Photographs by members of the Tour, Wiki and other internet sites;  digitally edited by Debra Jan Bibel

Commentary by Debra Jan Bibel

I, frankly, was not impressed with our meals. They were simple and repetitive, with staples being tomato, olives, yogurt, egg, lamb and chicken bits or melted cheese on bread, eggplant, hot peppers that were string bean look-alikes, and lots of sweet baklava style desserts.  Fruit were limited chiefly to dried apricots and figs. Some chocolate goodies were available, and I had a dandy stuffed type in Foça that was chocolate on both outside and inside, with nuts. (O yum! I came back to the store for another.)  Bread was fair, but some types were good, and a completely covered sesame bagel-like ring, common in the Middle East, was outstanding. I missed leafy lettuces, broccoli, and wine sauces, bananas and fresh soft fruit. In Foça I had a very tasty preparation of large shrimp.  As far as beverages, apple tea was very nice; the Efes beer was a watery pilsner but certainly refreshing on a hot day; locally produced but rare Tuborg Gold was fine bodied; and Raki, a very potent 90 proof anise and raisin liquor, was shockingly good. The first time I had Raki was in the village of carpertmakers; loaded into wine, it changed the flavor and character but got me buzzed quickly. Largely because of reduced exercise and greater consumption of calories than accustomed, I gained five pounds.


Along the business streets of Istanbul are large displays of baklava. Although there may be various flavorings along with chopped nuts, all may be described as sweet. Baklava, with its light but honey-soaked filo pastry layers, is practically synonymous with Turkey, although it is found throughout the Mideast and in Central Asia. 

Oddly, I did not taste Turkish Delight (or lokum), which is candy consisting of starch gel and sugar, with different flavorings. Packages were everywhere in shops, but I did not encounter it otherwise.  [Wiki photo]




Another confection is based on sesame seed tahini and sugar, halvah, or helva in Turkey. As a child, I ate halvah often. A second variety is of semolina flour, oil, and sugar. Halvah is found in Africa, the Middle East and Central Asia, and in East Europe, via the Balkans. The only time I saw halvah in Turkey was in packages.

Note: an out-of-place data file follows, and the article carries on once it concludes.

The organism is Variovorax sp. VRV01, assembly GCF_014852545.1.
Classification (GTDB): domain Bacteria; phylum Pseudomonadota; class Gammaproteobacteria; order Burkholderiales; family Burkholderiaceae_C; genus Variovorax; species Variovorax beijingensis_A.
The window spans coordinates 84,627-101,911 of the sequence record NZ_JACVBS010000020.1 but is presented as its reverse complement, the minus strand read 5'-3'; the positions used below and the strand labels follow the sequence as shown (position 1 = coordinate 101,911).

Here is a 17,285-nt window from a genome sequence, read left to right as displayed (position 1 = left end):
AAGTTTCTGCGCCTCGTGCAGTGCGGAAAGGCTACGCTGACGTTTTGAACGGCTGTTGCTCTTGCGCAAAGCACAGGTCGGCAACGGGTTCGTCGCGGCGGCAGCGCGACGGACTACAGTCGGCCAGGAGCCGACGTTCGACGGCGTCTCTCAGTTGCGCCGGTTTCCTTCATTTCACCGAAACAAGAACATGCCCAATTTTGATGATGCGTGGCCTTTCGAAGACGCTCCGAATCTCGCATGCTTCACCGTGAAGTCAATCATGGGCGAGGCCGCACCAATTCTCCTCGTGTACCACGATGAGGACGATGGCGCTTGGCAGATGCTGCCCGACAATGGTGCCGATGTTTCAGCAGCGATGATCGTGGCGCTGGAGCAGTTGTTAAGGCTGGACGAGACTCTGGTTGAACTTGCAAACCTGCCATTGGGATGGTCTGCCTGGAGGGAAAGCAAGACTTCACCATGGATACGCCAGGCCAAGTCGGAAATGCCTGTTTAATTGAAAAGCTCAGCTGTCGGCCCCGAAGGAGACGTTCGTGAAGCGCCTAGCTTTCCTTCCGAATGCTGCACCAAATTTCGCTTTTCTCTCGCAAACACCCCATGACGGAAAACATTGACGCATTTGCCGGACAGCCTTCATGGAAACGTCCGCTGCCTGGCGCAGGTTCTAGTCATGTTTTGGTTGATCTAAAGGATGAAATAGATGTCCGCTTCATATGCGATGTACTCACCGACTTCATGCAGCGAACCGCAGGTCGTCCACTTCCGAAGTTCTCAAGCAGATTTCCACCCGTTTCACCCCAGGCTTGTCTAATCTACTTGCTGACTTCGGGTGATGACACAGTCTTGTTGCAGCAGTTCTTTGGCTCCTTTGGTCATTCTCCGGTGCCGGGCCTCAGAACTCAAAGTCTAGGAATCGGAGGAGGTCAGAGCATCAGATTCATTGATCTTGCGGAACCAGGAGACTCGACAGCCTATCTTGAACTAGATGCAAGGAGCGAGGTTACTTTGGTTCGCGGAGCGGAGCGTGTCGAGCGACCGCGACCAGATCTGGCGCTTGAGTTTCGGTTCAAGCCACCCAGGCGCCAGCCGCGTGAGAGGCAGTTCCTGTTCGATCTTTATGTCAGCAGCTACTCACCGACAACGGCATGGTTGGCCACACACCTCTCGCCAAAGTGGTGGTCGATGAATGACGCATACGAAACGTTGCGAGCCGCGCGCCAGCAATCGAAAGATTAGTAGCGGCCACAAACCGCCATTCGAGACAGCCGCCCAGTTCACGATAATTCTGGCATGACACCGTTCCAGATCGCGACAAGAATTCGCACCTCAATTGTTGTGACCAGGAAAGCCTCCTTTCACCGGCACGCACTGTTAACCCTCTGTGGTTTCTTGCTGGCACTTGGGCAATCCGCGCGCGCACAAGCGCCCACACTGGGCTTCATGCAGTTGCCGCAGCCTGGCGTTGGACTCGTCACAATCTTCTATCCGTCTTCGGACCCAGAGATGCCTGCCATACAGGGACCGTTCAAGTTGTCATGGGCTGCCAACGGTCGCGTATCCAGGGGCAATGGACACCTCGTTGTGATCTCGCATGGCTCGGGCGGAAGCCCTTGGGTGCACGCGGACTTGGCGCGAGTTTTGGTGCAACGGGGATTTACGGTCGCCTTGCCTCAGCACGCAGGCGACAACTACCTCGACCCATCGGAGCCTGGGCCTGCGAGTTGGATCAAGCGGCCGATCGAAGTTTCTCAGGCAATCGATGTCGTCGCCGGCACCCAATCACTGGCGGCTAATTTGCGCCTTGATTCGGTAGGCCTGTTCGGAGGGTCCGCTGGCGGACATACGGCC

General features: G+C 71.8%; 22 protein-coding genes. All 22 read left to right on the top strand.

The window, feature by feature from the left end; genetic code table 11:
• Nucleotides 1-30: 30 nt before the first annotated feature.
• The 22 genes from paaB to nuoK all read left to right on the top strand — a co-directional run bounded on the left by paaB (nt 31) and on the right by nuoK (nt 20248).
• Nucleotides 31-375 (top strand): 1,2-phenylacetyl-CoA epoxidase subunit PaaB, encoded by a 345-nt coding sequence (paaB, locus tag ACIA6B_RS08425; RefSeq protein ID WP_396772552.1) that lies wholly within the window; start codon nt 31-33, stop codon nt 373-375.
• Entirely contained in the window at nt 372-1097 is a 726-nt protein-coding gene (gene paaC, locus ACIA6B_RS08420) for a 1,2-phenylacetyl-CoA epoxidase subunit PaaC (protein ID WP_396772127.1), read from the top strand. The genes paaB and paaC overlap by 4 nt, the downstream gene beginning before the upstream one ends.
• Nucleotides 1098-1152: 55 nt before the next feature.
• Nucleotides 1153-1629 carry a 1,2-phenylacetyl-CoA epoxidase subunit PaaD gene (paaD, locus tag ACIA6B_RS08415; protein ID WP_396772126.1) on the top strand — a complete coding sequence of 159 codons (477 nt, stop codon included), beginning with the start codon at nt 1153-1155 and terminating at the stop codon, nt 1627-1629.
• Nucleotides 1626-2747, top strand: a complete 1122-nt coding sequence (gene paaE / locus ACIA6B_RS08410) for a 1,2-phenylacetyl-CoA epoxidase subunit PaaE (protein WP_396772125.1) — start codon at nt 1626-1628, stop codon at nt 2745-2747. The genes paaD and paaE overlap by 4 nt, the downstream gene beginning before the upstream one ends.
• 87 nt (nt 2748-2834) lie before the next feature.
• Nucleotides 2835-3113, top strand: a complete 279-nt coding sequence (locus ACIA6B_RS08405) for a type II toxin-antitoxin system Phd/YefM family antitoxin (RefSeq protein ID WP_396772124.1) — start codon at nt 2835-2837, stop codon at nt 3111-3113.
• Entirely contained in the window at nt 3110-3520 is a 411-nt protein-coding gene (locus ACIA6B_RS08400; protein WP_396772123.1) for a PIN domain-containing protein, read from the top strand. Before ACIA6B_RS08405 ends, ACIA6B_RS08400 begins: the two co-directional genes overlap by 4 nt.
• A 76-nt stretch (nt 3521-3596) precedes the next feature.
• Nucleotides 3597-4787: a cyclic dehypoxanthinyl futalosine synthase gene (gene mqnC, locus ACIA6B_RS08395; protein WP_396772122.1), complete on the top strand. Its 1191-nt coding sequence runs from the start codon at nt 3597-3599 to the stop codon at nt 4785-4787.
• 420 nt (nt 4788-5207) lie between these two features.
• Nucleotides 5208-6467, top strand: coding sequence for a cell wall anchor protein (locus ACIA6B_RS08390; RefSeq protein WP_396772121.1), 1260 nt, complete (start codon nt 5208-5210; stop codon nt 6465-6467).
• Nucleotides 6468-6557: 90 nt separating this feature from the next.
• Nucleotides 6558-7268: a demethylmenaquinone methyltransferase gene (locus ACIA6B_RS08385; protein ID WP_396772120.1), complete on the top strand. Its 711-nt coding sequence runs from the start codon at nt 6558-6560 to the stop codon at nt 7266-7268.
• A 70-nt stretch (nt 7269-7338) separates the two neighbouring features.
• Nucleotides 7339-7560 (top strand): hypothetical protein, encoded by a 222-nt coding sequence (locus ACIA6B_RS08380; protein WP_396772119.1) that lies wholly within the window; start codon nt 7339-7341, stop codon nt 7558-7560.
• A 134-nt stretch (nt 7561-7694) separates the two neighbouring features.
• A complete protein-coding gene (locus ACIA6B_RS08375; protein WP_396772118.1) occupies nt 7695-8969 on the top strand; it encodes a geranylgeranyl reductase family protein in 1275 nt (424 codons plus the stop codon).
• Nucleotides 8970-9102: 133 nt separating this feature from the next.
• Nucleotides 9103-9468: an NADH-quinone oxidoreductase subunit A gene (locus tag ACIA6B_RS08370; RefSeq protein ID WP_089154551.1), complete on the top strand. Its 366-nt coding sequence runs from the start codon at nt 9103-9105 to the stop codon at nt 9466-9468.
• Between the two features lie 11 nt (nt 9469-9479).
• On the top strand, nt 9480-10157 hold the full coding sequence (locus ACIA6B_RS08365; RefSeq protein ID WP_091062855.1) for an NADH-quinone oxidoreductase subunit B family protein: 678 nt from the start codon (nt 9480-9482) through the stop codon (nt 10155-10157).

The tahini-based halvah. It has an interesting sticky texture.

The flour-based halvah.      


These bagels were delicious. They were completely covered with sesame seeds and eaten as is. No place for cream cheese and lox.



In Konya's Dervish Brothers Center, we were served the Turkish form of pizza with lamb and later cheese, cucumbers, and tomato slices. The long green items are peppers.





This is an amazing dish. At a highway stop, we found this specialty that is deceptively simple but extraordinarily tasty and satisfying: yogurt, honey, and poppy seed. The pine forest honey is light and not overly sweet, and the tan poppy seeds, which  differ from the black seeds usually found in baked goods in the United States, are more gentle in flavor. They are found in India, Iran, and Turkey.

One of our surprisingly good lunches was in the weaving village. The best garbanzos I have ever tasted. Greens, rice, potatoes, bread, olives with chicken and tomatoes.

In the café at Green Square near the Hagia Sophia in Istanbul, I ate lamb, rice, Brussels sprouts, tomato, a baked potato, and a pepper. The lamb was seasoned well.

An eggplant dish, with potatoes and tomatoes: a satisfying lunch.

This healthy meal was served at the Rifa'i house in Istanbul. Dolma (meaning stuffed) grape leaves, with a mixture of beans, corn, rice, carrots, and bread.

A mixed vegetarian salad: cumbers, tomato, beans, carrots, beets, served with bread and washed down with beer.
                            A Bodrum restaurant provided this fish dish.                    During our boat ride on the Aegean Sea we were served this fish.

Soup de jour: an atypical lentil soup in Istanbul.


The meat-stuffed melon dish was one of the more unusual meals.

A more conventional meal, with a patty of meat (left), chicken (right), pasta (upper left), and the usual rice, tomato, potato, pepper, and carrot.


The Beverages


  Warm apple tea was a frequent beverage. Refreshing, it was not too sweet and of light density.

Using the same glassware, Turkish tea is a moderate dark tea; it comes from the Black Sea region.

Two alcoholic beverages. Raki is the national booze of Turkey. When water is added, the solution becomes cloudy. Serve cold.  Efes is the ubiquitous beer, a light pilsner.









To conclude, while on the subject of food, nutrition, and alimentation, I should mention that Turkish toilets are different by incorporating an internal bidet. Thus, both toilet paper consumption and the blockage of pipes are reduced.




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